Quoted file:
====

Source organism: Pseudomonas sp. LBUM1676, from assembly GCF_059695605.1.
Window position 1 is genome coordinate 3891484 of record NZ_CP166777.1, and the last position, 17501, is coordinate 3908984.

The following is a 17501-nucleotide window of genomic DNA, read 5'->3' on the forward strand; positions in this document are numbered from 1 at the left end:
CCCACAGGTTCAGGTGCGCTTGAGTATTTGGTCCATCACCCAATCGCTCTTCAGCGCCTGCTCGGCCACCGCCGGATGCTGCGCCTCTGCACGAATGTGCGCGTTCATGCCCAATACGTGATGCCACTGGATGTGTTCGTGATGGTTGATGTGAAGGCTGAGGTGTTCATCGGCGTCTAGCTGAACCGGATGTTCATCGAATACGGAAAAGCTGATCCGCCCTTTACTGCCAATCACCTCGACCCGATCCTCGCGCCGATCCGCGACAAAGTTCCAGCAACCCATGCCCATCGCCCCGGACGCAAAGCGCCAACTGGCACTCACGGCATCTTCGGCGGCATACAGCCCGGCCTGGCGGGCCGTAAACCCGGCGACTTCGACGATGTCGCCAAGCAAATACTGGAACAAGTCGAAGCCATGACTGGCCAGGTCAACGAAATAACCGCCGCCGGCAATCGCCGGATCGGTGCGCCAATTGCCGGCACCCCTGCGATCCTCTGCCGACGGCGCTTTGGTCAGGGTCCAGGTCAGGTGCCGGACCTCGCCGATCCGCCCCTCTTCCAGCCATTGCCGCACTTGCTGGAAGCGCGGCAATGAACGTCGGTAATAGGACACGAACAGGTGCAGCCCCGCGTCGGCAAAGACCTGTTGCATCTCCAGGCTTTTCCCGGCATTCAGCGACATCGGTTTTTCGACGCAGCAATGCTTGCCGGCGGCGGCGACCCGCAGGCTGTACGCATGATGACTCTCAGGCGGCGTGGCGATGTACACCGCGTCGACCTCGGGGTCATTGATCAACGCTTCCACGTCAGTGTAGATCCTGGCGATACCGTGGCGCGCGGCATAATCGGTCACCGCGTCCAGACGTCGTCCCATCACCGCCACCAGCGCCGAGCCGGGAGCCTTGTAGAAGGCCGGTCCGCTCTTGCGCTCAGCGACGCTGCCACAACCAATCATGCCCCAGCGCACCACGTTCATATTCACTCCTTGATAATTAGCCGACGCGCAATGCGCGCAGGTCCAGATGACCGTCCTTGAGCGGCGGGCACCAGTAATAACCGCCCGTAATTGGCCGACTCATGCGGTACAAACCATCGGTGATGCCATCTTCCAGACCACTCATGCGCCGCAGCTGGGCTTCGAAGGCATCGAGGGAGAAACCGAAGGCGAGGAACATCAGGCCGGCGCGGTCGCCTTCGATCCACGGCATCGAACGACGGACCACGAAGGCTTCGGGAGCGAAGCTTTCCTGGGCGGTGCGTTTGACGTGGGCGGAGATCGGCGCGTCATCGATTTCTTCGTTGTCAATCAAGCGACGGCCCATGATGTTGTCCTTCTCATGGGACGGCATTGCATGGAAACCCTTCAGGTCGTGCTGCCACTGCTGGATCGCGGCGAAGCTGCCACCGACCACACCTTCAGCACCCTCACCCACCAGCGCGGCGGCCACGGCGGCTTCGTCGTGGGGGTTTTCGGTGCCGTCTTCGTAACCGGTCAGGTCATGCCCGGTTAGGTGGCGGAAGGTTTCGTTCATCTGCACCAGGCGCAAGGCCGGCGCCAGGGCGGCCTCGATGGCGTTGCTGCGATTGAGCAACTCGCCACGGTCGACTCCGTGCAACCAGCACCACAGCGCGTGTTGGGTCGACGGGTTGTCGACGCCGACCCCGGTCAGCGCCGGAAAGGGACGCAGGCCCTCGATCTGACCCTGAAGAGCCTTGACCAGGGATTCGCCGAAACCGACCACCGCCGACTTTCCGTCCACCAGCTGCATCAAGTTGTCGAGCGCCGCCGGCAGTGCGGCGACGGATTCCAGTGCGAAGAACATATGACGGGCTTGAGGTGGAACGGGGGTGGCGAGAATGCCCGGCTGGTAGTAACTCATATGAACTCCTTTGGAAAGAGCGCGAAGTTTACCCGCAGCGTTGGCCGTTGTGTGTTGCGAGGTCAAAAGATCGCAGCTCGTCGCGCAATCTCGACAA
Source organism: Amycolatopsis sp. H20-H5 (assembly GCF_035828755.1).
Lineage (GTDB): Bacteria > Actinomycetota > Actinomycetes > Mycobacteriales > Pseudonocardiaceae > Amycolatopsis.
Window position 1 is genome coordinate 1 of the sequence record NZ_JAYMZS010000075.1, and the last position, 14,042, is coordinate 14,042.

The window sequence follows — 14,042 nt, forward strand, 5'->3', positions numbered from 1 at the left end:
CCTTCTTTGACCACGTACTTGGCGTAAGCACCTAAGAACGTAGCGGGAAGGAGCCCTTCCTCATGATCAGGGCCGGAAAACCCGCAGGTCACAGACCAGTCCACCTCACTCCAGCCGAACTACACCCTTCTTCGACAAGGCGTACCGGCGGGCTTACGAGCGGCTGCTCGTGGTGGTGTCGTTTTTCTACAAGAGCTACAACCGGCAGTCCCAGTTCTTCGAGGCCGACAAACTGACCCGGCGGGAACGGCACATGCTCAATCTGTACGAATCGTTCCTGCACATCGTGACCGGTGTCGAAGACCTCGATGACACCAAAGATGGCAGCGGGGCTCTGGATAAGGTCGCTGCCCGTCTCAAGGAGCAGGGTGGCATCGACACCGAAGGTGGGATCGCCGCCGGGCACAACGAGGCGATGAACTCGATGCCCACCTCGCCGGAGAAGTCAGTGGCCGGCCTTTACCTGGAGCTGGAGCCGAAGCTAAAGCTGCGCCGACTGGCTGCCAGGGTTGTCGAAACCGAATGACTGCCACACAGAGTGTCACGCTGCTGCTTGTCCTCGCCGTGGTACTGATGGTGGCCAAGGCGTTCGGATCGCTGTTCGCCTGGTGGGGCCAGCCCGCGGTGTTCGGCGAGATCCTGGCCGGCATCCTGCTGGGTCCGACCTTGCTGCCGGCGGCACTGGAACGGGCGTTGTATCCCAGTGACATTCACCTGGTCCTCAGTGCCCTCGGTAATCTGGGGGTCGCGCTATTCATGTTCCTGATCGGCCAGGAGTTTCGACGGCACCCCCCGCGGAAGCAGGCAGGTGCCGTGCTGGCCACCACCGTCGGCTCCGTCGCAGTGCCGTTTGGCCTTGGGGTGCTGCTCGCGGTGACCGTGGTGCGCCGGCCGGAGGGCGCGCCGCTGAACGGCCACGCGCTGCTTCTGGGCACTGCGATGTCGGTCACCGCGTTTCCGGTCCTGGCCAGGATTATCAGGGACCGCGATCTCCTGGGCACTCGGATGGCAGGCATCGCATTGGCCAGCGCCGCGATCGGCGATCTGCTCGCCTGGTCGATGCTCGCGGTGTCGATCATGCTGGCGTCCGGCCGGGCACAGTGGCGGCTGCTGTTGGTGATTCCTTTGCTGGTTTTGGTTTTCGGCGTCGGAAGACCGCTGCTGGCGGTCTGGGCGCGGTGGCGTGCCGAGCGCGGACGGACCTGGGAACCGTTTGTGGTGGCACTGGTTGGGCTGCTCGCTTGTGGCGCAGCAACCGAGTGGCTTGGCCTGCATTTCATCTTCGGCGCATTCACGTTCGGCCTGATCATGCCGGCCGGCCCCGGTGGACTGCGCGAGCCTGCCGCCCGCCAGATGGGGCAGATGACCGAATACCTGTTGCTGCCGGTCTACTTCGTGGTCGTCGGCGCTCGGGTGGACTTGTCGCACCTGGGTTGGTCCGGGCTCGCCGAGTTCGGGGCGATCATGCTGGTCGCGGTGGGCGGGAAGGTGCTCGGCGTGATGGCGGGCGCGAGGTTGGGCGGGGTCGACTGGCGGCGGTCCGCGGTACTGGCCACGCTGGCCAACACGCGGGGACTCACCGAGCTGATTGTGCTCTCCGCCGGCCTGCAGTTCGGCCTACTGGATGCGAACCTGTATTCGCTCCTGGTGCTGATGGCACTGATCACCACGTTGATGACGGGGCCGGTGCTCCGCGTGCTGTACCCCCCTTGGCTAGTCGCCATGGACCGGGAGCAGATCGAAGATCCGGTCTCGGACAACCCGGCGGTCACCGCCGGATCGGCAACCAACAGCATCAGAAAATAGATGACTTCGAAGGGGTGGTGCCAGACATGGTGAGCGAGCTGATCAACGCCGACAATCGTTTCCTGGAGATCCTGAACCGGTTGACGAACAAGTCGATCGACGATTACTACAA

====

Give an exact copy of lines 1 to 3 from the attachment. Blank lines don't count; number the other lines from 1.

Source organism: Pseudomonas sp. LBUM1676, from assembly GCF_059695605.1.
Window position 1 is genome coordinate 3891484 of record NZ_CP166777.1, and the last position, 17501, is coordinate 3908984.

The following is a 17501-nucleotide window of genomic DNA, read 5'->3' on the forward strand; positions in this document are numbered from 1 at the left end: